The Recipe That Will Save You From Drowning In Zucchini

zucchini relish in pot kathy h.We are drowning in zucchini. I find them hiding under leaves I would have sworn I checked the day before but here they sit, as big as baseball bats and crying out to be used. Some is sautéed with diced tomatoes and onions and served over rice or pasta. Some is gently steamed and served as a side dish. Still more is shredded and bagged in two cup measures to be turned into fall breads and winter pancakes. Still, I’m left with a lot of huge green squash.

The solution to this bonanza of squash for me is zucchini relish. It has much to recommend it. First and foremost, it uses a lot of zucchini. I make double batches and the recipe I use calls for 10 cups to start, so I can get rid of a lot of squash with Continue reading

Water Bath or Pressure Canners: What Works for You?

Ball Blue Book Food Canning Guide

Ideal for beginning or experienced home canners–The Ball Blue Book has the best and most up-to-date home food preserving information. Available at or Lehman’s in Kidron, Ohio.

When folks new to canning start out, one of biggest questions asked is this one: which kind of canner should I use? And the answer most often heard is this one: “Well, it depends. What are you canning?”

As frustrating as that might be, that fuzzy answer isn’t out of line.

It really is important to know what you’ll be canning. Depending on the acidity level of the food, different processes and methods are used. Continue reading

Eat Local All Year: Plan Now for Preserving Season

canned cherriesIt’s easy to eat local in Massachusetts in August. Sweet corn, vine ripened tomatoes, tender green beans, creamy milk and abundant eggs make consuming local food a treat. But come the dark days of January, that local diet is a lot harder to manage. That’s what food preservation is all about. You take what’s cheap, plentiful and delicious at the peak of its freshness and preserve it for later use. Preservation is all about manipulating the environment of food so it retains its goodness for months or even years.

Food has a lot of enemies. Microorganisms (mold, yeasts and bacteria) are enemies of food. So is physical damage (one bad apple really will spoil the whole bag). Enzymes that cause food to ripen don’t halt their work when food is harvested. They continue to work until that lovely cantaloupe becomes a sodden mass destined for the compost heap. Food preservation works by controlling the temperature (freezing and root cellaring) removing moisture (dehydrating) or killing mold, yeast and bacteria and then protecting from further contamination by removing and excluding air (canning). You can also change the environment of food by adding salt, sugar or vinegar.

Nothing makes homemade applesauce and tomato sauce easier than the Roma food mill. At and our store in Kidron, Ohio.

Nothing makes homemade applesauce and tomato sauce easier than the Roma food mill. At and our store in Kidron, Ohio.

So why discuss food preservation now? Here in Massachusetts the asparagus and rhubarb is still just a promise. The early strawberries won’t even make an appearance until June. We need to discuss it because now is the time to plan your garden, join your CSAor make contact with the farmer who will provide you with raw ingredients for the dilly beans and tomato sauce that will grace your January table.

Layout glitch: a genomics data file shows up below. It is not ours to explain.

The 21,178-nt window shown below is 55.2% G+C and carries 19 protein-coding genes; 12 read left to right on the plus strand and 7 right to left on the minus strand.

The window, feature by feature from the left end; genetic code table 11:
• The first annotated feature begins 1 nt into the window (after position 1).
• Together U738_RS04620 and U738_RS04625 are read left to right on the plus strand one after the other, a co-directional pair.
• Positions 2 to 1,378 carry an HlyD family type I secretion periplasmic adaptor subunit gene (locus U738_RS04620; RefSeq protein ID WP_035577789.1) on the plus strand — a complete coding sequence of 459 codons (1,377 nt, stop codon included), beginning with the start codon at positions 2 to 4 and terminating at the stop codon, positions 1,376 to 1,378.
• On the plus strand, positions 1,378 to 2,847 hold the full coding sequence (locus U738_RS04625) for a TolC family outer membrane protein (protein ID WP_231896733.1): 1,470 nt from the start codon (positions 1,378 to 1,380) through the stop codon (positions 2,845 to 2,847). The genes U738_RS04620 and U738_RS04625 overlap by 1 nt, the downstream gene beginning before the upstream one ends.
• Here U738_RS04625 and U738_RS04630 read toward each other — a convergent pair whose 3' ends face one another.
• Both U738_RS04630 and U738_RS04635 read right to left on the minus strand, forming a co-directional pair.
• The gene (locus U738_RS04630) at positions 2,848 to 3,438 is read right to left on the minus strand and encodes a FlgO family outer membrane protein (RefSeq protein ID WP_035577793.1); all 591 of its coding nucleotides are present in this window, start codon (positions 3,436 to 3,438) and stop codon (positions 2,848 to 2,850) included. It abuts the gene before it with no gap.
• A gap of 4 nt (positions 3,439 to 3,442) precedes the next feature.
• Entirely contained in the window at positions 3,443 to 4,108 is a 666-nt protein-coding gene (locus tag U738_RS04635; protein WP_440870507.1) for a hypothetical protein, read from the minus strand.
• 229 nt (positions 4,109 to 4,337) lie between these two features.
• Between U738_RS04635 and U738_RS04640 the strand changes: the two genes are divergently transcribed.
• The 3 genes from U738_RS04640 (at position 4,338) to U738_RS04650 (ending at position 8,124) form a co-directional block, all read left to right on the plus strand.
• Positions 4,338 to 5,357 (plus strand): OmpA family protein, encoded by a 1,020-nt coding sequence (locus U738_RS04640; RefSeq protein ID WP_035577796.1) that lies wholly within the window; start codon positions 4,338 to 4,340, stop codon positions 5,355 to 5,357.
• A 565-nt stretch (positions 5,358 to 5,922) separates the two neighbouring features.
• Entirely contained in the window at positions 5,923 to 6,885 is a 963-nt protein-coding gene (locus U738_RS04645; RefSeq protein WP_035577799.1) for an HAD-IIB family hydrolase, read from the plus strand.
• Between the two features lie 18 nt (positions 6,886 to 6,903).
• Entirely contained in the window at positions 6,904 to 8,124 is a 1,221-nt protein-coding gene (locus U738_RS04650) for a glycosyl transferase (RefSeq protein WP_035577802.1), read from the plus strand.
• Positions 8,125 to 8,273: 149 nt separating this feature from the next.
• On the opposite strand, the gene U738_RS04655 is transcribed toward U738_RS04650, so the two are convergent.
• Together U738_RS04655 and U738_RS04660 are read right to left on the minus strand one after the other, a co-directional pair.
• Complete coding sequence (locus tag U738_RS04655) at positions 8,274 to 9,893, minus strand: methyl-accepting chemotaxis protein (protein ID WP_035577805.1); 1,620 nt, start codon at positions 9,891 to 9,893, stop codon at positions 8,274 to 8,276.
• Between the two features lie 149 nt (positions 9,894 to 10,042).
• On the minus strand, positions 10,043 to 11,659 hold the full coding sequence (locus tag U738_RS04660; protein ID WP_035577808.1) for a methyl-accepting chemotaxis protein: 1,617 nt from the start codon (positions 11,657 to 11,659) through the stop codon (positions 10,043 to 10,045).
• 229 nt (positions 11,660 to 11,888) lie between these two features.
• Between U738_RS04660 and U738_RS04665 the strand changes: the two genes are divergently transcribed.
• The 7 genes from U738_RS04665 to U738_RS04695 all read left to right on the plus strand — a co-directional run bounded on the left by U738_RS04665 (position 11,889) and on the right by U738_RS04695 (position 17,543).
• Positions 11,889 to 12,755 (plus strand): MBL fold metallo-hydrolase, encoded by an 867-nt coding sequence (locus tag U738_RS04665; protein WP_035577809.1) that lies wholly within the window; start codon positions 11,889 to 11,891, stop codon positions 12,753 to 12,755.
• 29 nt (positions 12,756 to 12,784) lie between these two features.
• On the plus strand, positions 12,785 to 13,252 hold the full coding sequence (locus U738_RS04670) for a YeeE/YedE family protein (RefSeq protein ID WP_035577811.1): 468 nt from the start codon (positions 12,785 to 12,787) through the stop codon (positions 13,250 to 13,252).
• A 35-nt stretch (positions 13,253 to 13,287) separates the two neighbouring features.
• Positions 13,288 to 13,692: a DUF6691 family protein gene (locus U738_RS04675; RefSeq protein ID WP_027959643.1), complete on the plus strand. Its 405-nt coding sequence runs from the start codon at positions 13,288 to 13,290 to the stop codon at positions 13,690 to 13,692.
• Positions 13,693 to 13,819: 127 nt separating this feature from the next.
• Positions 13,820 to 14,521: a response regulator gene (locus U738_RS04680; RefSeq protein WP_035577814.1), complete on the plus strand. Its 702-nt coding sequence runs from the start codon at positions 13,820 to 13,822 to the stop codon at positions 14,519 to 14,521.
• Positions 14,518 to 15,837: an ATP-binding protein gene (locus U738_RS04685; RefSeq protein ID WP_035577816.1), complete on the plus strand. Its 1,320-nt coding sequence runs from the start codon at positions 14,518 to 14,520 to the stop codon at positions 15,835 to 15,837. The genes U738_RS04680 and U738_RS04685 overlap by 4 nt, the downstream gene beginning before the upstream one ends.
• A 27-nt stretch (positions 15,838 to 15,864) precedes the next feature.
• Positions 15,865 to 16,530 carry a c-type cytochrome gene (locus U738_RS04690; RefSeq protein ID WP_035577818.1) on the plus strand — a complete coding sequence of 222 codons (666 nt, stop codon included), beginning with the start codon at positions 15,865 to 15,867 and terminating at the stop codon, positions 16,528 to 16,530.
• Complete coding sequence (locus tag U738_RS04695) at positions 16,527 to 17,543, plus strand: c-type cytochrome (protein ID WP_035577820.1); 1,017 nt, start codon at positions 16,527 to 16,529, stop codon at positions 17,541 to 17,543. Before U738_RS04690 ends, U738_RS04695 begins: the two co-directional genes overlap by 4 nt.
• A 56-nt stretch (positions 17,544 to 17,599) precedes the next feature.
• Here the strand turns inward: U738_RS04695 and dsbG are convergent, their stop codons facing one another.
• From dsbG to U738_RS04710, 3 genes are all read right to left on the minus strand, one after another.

It’s not too early to take an inventory of jars and lids, pectin and salt and make sure you can put your hands on the ladle and jar lifter when the happy days of canning arrive. I’ll be doing an inventory of what we ran out of and what I overdid so I can plan next year’s pantry. I know without looking that I ran out of peaches and applesauce (it was a terrible tree fruit year) but I rather overdid the tomato sauce. I find I still preserve like I did when I had 8 kids at home. There is only one child at home now, and I just don’t need as much food as I once did.

This kit contains everything you need to start canning this summer! At and our store in Kidron, Ohio.

This kit contains everything you need to start canning this summer! At and our store in Kidron, Ohio.

Before I decide on amounts I find it useful to consider the worst case scenario. What if one of my adult kids lost a job? Might they need some food support? Suppose we have a supply disruption? We have had them before and will certainly have them in the future. So what if I have too much sauce? Contrary to popular opinion, canned food does not need to be discarded after a year. As long as the seal is tight and the food looks and smells as it should it’s fine to eat. Last year was a bad year for cherries but no worries for me. I had canned over 100 quarts the year before and we are still eating those cherries.

So what’s on your agenda? Are you going to grow or purchase? What tools and equipment needs to be procured or replaced? Don’t be put off by the high price of good equipment. Go in with a friend or your sister or your church group. Get what you need now while supplies are good. Who knows what the summer may bring. Be prepared to eat well.